Thomas Mera Gartz 1944-2012

by admin  25th Jul 2012 Comments [0]

Thomas Mera Gartz blazed a trail through psych/Kraut music for over four decades, displaying a streak of minimalism and brutality, tempered with a natural delicacy; and soldiered through times prosperous and lean as a working musician, while former collaborators shuffled off into the world of 9 to 5’s. He first came to public attention as (primarily) drummer for the Mecki Mark Men, before serving as founder member of the “continuous seminar of music” called Parson Sound, a group formed to perform Terry Riley’s “In C” (Riley had been flown to Sweden to compose an orchestral work for a Stockholm school and work with students). After that initial burst of free-form manna Parson exploded in slippery tentacles down many winding paths, detailed out by humble scribe Erik Bluhm below. Selections by Senor Bluhm and myself give an iceberg-tippin’ look into the world of Gertz with a YouTube playlist which follows this tribute. Of Gartz former bandmate Reine Fiske said: “Thomas’s unique commitment to everything that surrounded him created a strong spiritual force, a vibe that very easily rubbed off on you and something that can be heard…” Make that time to hear the spirit of this man N-O-W. (jeremy nobody, esq.)


This year saw the passing of Swedish musician Thomas Mera Gartz, best known as a founding member of both the Mecki Mark Men and the Pärson Sound/Harvester/Träd, Gräs och Stenar family. Throughout his forty-five-year career, Gartz also contributed his considerable skills to other notable Swedish combos like Arbete och Fritid and the Hot Boys.

It all began in 1967 when Gartz, then one of two drummers for the Mecki Mark Men, became more and more interested in experimentation and musical freedom. Already contributing sitar and flute to the Mecki Mark Men’s sound, Gartz was primed to go further out. On the side he formed the group Pärson Sound with guitarist Bo Anders Persson and bassist Torbjörn Abelli. Envisioned as an informal collective influenced by Minimalism, free jazz, American rock’n’roll, traditional Swedish folk, and various ethno-sounds, the group was not dissimilar in sound and concept to Japan’s Taj Mahal Travelers or Germany’s Amön Düül and Siloah. Though Pärson Sound never released an album (their collected recordings were released posthumously in 2001), the group was a great countercultural influence and forged much new ground in the Swedish rock scene.

With a name change and some new members in ’68, Pärson Sound became International Harvester and released the album Sov Gott Rose-Marie on the Silence label. The following year they shortened their name to Harvester and released Hemat. Yet another name change in 1970 saw them become Träd, Gräs och Stenar (Trees, Gräss and Stones)—their most remembered incarnation, recording four fantastic albums before disbanding in the early ‘70s. Sometimes considered the Swedish equivalent of the Grateful Dead due to their non-commercial attitudes, festival appearances, and long, drawn-out performances, instead try imagining something more like “Sister Ray” performed by Get Yer Ya Yas Out-era Stones in a tranquilized Scandinavian-cool chant/drone push-pull.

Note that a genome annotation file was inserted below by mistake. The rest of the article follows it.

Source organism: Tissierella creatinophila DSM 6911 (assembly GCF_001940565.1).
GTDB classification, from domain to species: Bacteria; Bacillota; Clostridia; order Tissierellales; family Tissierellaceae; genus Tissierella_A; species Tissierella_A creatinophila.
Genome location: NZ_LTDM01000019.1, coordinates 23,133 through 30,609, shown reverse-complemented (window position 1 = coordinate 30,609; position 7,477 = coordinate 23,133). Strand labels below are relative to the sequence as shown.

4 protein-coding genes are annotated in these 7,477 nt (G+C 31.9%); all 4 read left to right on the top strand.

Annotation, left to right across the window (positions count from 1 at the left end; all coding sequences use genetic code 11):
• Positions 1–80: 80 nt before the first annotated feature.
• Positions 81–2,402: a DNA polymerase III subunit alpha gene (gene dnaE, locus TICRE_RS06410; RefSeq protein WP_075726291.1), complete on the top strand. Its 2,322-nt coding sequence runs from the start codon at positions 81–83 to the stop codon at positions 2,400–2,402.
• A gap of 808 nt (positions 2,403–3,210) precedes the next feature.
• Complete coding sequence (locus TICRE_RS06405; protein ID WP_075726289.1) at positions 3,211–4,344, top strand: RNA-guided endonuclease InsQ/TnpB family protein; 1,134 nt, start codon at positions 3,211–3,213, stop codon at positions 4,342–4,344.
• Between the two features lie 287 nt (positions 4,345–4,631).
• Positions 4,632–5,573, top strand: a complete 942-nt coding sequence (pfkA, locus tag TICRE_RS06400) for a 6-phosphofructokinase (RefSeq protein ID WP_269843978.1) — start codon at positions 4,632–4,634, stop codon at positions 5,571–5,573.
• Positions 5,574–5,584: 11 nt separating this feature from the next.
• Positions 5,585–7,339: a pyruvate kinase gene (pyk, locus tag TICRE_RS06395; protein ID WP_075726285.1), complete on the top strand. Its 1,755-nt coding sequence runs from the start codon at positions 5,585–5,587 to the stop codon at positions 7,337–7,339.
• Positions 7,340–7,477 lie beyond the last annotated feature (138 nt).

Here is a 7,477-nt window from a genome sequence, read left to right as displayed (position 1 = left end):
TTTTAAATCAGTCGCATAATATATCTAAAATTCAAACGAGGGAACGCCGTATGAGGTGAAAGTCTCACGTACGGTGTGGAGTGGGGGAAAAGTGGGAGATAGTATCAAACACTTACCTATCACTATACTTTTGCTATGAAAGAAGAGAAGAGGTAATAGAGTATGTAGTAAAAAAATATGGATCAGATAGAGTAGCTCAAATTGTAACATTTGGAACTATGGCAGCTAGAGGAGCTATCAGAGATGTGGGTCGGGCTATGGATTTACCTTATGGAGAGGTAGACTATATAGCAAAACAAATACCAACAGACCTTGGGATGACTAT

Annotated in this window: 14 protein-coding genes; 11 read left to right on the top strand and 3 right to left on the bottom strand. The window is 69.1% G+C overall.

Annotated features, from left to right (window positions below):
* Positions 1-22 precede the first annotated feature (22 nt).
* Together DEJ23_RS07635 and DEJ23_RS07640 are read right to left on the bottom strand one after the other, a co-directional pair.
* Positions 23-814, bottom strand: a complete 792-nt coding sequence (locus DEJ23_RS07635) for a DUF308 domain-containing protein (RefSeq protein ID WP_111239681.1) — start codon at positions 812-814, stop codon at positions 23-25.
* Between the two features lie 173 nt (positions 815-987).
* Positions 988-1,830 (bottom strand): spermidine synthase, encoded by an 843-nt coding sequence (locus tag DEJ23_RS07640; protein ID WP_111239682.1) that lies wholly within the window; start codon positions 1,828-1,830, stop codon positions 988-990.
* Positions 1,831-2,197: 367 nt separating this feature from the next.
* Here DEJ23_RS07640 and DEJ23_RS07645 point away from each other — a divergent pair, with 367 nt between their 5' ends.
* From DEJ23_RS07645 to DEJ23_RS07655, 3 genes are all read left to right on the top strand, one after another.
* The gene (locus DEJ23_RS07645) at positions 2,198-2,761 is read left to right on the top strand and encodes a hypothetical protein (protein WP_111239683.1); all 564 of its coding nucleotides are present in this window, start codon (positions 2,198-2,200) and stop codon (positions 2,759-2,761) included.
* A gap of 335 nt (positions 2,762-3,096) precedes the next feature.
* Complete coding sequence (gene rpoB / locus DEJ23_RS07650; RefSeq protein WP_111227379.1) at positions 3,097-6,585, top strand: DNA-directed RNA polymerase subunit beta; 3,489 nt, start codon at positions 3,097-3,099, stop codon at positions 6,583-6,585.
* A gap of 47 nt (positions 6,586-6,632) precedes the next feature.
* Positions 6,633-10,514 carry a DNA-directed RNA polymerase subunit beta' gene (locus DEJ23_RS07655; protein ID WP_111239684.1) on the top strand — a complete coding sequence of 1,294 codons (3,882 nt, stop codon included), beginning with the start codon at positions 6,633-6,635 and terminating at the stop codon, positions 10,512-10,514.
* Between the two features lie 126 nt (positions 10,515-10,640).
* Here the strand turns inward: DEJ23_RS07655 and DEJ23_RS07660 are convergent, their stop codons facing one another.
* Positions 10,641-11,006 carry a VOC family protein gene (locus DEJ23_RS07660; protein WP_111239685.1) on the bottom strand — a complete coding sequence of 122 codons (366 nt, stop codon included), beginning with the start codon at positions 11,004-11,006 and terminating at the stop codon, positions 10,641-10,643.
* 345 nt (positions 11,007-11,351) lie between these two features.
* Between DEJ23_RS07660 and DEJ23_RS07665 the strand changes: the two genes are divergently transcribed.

Upon the demise of Träd, Gräs och Stenar, Gartz took no break. He continued in his roles as a painter and self-described philosopher, and kept on recording with other groups. In 1976 Gartz released an incredible solo record, Sänger, consisting of recordings done a couple years earlier with help from his former bandmates. It’s a fascinating effort, sung entirely in Swedish; often played on acoustic instruments; and touching on both traditional folk elements, vague ethnicisms, and dark, Velvets-like jamming. The songs spilled from inspiration built over years as the percussive driving force behind Träd, Gräs och Stenar. Explained Gartz, “There were so many words that were not sung, on my part, so I had to write some songs.” In the late ’90s the Träd, Gräs group got back together and recorded and toured for a whole new audience of younger listeners until Torbjörn Abelli passed away in 2010.

Gartz’ style of drumming was forward and quite unique, often utilizing percussive elements from different cultures, floor tom-heavy rhythms, and was yet not afraid of straight-ahead rock’n’roll. To say it was an integral part of the group’s sound would be a grave underestimate, and echoes of what he wrought would subliminally echo out into the world’s underground—Träd, Gräs och Stenar’s sludge-rock version of “Satisfaction” recalls the minimal tribality of Faust’s “It’s Rainy Day, Sunshine Girl,” while Harvester’s live take on “Everybody Needs Somebody” goes where Japan’s Les Rallizes Denude were about to. In a way Gartz was Sweden’s Mo Tucker, instantly recognizable and equally inimitable, bearded and beating behind his kit that he had hand-painted in blue and yellow, “the colors of the sun and the sky.”

In a 1967 article in the big Swedish newspaper Dagen Nyheter, just as he was beginning his journey, Gartz describes how the type of music he plays is a reflection of his and his friends’ lifestyle. He mentions the influence of Indian music and that an even bigger musical influence comes directly from nature. “The canopy of a tree is a place of fantastic sound,” is one memorable quote. Posted less than a year ago on his YouTube channel is a piece called “4 min 43 sec Drone,” which is just that—undistinguishable instruments slow-buzzing away the sound of nature, as home-shot video of trees slowly swaying fills the screen. Forty-five years on his inspiration was unshaken.

Erik Bluhm